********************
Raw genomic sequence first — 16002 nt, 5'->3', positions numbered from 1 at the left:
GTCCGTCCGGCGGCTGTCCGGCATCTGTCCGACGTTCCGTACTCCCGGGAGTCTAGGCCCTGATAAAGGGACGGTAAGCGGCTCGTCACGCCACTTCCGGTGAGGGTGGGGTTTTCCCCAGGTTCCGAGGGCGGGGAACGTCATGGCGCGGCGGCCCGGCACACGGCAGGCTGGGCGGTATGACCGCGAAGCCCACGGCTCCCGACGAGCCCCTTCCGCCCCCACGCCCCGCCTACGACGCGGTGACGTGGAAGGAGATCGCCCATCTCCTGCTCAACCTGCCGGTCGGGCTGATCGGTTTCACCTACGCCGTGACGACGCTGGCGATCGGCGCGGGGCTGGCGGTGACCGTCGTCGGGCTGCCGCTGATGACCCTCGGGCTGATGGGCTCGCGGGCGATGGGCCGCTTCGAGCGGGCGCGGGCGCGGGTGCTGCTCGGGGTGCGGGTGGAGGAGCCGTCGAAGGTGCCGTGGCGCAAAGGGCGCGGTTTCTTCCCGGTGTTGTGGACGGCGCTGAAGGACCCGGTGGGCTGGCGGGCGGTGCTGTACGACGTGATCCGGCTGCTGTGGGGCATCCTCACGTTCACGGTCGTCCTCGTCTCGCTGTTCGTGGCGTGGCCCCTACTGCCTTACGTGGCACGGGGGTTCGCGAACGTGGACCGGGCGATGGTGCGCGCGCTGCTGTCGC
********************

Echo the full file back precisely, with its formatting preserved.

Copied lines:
Raw genomic sequence first — 16002 nt, 5'->3', positions numbered from 1 at the left:
GTCCGTCCGGCGGCTGTCCGGCATCTGTCCGACGTTCCGTACTCCCGGGAGTCTAGGCCCTGATAAAGGGACGGTAAGCGGCTCGTCACGCCACTTCCGGTGAGGGTGGGGTTTTCCCCAGGTTCCGAGGGCGGGGAACGTCATGGCGCGGCGGCCCGGCACACGGCAGGCTGGGCGGTATGACCGCGAAGCCCACGGCTCCCGACGAGCCCCTTCCGCCCCCACGCCCCGCCTACGACGCGGTGACGTGGAAGGAGATCGCCCATCTCCTGCTCAACCTGCCGGTCGGGCTGATCGGTTTCACCTACGCCGTGACGACGCTGGCGATCGGCGCGGGGCTGGCGGTGACCGTCGTCGGGCTGCCGCTGATGACCCTCGGGCTGATGGGCTCGCGGGCGATGGGCCGCTTCGAGCGGGCGCGGGCGCGGGTGCTGCTCGGGGTGCGGGTGGAGGAGCCGTCGAAGGTGCCGTGGCGCAAAGGGCGCGGTTTCTTCCCGGTGTTGTGGACGGCGCTGAAGGACCCGGTGGGCTGGCGGGCGGTGCTGTACGACGTGATCCGGCTGCTGTGGGGCATCCTCACGTTCACGGTCGTCCTCGTCTCGCTGTTCGTGGCGTGGCCCCTACTGCCTTACGTGGCACGGGGGTTCGCGAACGTGGACCGGGCGATGGTGCGCGCGCTGCTGTCGC